Small Swiss circus wows the Big Apple
On 42nd street, in the heart of New York's theatre district, La Famiglia Dimitri performs to the delight of both children and adults.
In an area famed for its bright lights, the audience at the New Victory Theater took a 90-minute timeout to watch a circus that could have taken place a hundred plus years ago.
“I love the low tech aspect of it and the timeliness of the music, and the performances,” said Lars Hanson, 45, who had taken his young son and wife to the show.
The Dimitri family – father “clown” Dimitri, and children Masha, David and Nina, along with son-in-law Kai Leclerc – cycle, juggle, sing, dance, and perform acrobatics, along with a bit of magic, in a show devoid of microphones, video or recorded music.
The audience was captivated nonetheless – no small feat considering there were well over 100 small children watching.
“This is not your traditional American circus,” said Cheryl Krieg, 39, who attended with her husband and their two children, aged three and five.
“We’ve seen Ringling Brothers, Big Apple Circus and Cirque du Soleil and this is much smaller and of course there are no elephants or any other animals. This show combines theater, music and art and we loved it.”
One of the most popular acts with the children was the whimsical and enormous “fat man” who danced across the stage while practising his pirouettes. “When he was wearing the fat suit, I laughed a lot,” said Ava Krieg, aged five.
At many points in the show, there were enormous roars of laughter in the theatre, with the white-faced clown Dimitri charming the audience with his physical comedy as he chased a butterfly attached to a pole on his back.
At other times, you could practically hear a pin drop. Adults and children alike were clearly focused when David walked the high wire above the audience’s heads. And they held their breath when he performed backward and forward flips on the tight rope.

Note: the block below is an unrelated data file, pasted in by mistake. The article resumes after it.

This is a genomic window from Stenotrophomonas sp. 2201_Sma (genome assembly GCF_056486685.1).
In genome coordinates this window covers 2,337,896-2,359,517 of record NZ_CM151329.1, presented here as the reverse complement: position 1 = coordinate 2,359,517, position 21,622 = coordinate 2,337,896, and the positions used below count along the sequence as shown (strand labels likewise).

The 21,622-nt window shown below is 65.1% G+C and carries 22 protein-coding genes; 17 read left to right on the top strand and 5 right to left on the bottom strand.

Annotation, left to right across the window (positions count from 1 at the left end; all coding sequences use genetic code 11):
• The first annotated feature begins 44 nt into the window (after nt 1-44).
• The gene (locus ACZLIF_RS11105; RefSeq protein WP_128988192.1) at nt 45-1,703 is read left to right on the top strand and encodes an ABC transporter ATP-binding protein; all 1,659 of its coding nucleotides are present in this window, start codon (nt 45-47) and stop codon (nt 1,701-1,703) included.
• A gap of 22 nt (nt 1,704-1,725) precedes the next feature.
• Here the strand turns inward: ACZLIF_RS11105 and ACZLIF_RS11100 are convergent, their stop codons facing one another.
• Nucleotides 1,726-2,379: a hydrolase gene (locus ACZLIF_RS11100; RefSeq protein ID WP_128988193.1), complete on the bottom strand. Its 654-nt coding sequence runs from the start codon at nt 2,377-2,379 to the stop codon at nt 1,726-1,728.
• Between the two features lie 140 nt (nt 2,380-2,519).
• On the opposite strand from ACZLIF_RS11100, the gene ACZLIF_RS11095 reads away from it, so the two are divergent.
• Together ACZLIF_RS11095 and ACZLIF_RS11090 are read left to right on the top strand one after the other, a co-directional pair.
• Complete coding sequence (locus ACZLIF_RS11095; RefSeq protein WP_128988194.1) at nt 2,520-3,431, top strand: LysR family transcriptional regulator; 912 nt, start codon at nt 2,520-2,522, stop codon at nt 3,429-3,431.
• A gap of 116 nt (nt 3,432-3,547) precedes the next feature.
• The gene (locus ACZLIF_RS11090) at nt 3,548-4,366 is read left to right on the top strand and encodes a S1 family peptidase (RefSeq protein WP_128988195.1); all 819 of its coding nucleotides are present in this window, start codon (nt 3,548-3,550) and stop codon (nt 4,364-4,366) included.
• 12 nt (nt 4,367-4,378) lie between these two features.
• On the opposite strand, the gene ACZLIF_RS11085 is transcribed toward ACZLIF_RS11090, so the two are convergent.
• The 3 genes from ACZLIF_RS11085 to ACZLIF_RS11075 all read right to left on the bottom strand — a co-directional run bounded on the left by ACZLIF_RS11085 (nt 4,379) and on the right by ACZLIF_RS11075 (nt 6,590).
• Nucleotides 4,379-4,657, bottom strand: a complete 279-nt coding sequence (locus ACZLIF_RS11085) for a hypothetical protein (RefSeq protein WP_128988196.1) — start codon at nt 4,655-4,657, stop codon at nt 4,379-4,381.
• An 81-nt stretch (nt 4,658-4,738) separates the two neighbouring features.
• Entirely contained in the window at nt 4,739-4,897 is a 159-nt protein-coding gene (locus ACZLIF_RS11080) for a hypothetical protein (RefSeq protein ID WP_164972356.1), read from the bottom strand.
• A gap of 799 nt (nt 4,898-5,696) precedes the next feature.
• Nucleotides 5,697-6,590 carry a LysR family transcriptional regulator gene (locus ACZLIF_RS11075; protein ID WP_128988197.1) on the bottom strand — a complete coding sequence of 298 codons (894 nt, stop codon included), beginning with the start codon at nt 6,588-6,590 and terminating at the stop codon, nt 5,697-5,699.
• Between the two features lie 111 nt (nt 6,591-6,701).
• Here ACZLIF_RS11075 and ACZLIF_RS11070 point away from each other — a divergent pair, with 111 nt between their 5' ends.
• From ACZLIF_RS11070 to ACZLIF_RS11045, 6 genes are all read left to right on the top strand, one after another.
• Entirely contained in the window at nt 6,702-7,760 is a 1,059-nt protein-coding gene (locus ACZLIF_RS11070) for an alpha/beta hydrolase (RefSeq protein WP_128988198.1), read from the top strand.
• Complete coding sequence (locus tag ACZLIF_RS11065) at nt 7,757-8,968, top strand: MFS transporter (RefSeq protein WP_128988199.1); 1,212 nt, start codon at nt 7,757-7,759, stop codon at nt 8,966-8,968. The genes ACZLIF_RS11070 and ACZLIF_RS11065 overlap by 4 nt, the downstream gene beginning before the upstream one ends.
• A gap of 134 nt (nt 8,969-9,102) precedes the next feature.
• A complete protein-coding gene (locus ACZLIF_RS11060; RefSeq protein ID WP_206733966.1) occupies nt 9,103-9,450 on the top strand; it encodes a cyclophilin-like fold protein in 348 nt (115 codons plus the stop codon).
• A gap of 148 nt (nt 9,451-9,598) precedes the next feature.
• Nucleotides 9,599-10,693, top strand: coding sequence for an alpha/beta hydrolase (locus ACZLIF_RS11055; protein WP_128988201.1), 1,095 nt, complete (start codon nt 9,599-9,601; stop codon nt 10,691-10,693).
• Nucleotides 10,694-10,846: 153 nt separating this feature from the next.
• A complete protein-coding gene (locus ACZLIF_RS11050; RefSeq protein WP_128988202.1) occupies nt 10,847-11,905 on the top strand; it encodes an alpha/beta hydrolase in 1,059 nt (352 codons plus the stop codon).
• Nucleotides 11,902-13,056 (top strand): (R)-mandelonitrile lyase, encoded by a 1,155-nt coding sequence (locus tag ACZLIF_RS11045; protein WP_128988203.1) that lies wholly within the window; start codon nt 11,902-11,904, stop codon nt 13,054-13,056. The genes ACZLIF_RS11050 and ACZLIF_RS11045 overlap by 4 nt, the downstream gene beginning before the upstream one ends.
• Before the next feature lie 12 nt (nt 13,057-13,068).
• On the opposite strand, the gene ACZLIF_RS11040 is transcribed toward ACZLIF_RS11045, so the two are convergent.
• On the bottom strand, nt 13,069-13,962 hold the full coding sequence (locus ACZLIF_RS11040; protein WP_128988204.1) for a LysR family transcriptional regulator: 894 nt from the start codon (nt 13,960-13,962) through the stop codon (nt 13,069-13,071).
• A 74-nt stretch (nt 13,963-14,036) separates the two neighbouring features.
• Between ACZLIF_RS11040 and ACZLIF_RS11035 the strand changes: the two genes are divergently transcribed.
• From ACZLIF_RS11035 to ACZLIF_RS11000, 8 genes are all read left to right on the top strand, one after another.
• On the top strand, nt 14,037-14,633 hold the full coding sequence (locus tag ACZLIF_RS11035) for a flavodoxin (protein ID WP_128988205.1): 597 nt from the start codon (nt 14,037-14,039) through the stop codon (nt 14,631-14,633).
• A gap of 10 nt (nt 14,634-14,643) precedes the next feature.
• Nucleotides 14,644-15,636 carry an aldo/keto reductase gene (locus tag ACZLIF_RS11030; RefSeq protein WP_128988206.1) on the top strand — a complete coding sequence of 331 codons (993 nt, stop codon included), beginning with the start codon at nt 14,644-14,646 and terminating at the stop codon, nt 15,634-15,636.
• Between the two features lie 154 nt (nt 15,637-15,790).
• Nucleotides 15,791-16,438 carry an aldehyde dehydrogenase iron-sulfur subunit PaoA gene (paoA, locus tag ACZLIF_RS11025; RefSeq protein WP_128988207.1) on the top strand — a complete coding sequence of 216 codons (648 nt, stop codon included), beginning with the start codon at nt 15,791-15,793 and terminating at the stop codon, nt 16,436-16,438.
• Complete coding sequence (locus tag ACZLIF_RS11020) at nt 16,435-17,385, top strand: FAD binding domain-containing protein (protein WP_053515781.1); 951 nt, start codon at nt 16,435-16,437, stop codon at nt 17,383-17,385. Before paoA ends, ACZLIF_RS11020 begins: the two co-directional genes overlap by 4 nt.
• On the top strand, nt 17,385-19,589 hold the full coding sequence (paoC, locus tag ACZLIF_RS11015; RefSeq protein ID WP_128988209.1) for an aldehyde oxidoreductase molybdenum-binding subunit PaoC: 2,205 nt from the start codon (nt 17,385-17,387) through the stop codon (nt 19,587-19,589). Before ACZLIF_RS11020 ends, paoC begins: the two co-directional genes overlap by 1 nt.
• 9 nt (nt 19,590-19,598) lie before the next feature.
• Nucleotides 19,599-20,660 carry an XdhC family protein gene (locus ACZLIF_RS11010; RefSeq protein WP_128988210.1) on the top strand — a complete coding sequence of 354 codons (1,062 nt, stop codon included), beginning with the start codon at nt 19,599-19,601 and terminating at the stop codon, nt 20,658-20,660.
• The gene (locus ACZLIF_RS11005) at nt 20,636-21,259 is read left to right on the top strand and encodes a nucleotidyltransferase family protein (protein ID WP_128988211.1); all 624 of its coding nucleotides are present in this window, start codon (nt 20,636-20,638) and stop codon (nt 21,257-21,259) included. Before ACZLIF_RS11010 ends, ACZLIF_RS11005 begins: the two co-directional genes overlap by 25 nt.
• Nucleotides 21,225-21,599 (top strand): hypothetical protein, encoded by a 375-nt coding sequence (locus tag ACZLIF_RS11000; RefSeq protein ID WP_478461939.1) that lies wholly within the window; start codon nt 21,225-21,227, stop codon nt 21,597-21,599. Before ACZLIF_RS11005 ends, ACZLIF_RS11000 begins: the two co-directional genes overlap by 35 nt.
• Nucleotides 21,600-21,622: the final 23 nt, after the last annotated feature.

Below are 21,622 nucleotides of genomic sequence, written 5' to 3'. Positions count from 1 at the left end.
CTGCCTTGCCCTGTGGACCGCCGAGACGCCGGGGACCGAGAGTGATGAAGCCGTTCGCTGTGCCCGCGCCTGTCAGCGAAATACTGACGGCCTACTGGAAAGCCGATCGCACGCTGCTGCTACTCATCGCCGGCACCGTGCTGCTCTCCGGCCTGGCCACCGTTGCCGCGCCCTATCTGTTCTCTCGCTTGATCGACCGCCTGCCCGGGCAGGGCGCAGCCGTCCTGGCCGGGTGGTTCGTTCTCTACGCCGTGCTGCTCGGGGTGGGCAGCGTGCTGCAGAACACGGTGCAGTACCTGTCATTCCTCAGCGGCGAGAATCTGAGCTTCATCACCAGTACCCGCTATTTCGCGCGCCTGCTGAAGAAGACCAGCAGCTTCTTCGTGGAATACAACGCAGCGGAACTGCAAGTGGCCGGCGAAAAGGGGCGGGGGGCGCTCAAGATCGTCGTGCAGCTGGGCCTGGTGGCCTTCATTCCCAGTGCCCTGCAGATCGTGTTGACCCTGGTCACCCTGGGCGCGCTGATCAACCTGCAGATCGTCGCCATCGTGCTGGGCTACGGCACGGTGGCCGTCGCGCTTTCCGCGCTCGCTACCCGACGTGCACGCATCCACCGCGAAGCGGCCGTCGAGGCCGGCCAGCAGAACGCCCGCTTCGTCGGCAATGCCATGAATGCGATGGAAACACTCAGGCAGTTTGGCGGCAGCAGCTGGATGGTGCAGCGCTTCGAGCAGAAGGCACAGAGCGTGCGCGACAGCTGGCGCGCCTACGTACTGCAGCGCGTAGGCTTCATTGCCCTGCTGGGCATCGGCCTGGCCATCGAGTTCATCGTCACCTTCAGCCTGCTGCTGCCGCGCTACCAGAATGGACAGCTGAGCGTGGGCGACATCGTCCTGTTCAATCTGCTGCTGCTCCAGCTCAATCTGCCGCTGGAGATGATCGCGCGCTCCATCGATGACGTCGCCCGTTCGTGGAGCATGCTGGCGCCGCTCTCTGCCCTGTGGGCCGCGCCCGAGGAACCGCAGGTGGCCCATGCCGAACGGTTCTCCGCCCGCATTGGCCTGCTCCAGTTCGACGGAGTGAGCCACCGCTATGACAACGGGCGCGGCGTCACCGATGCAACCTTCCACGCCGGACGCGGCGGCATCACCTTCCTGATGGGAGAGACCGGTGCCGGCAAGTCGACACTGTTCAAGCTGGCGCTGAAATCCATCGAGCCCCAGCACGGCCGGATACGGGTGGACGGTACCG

Most people who came to the show didn’t realize they were seeing a Swiss circus beforehand. And besides a brief blowing of the alphorn, there were few tell-tale signs that the show was imported from Switzerland.
Dimitri the clown
One who did know, Alex Schibli, 69, originally from Chur in eastern Switzerland, came specifically to see the renowned Dimitri. “I have seen Dimitri on television in Switzerland and had heard a lot about him,” Schibli said.
“The way he made the children in the audience spontaneously laugh was wonderful,” Schibli said.
Dimitri first performed with his children back in 1973. Since then, his three children who perform in La Famiglia Dimitri have developed solo careers working in a variety of circuses including Cirque du Soleil, Big Apple Circus and Swiss National Circus Knie.
For the past two and a half years the family has been touring together.
“We do a mixture of theater and circus, and each of us has our own speciality. To put these five soloists together is quite exciting” Dimitri told swissinfo. “It’s fantastic to work together with my children.”
The timing for La Famiglia Dimitri was perfect, according to Masha, because she and her siblings were able to develop their reputations individually before working together as a family.
“I think we all had to go our own way to find ourselves and not just be our father’s children, which was not easy, and is still not easy,” she said.
“My father said to us: ‘I just want to be your prop master for the show.’ That would not have been possible a few years ago. Now he just wants to serve us in a way.”
Backstage, the family helps the patriarch Dimitri, who is 74. “We put props in his hands when he forgets, and we push him in,” Masha said.
The family will perform in New York until April 19, before returning to Switzerland for shows in Basel in late May.
Dimitri, who continues to make 100 solo performances each year in addition to touring with his family, has no plans to retire.
“I just want to end my life being on stage. If destiny allows me, I will continue to perform,” he said.
And we will continue to laugh.
swissinfo, Karin Kamp in New York
Dimitri was born in 1935 in Ascona, Switzerland.
At the age of seven he decided to become a clown because he loved to make people laugh.
He took theatre classes and studied music, ballet and acrobatics before travelling to Paris where he studied mime under Marcel Marceau. He later became a member of his troupe.
He has performed ever since, including three tours with Swiss National Circus Knie.
Dimitri and his wife Gunda founded the Teatro Dimitri (Dimitri Theater) in 1971, Scuola Teatro Dimitri (Dimitri Theatre School) in 1975 and the Compagnia Teatro Dimitri (Dimitri Theater Company) in 1978.
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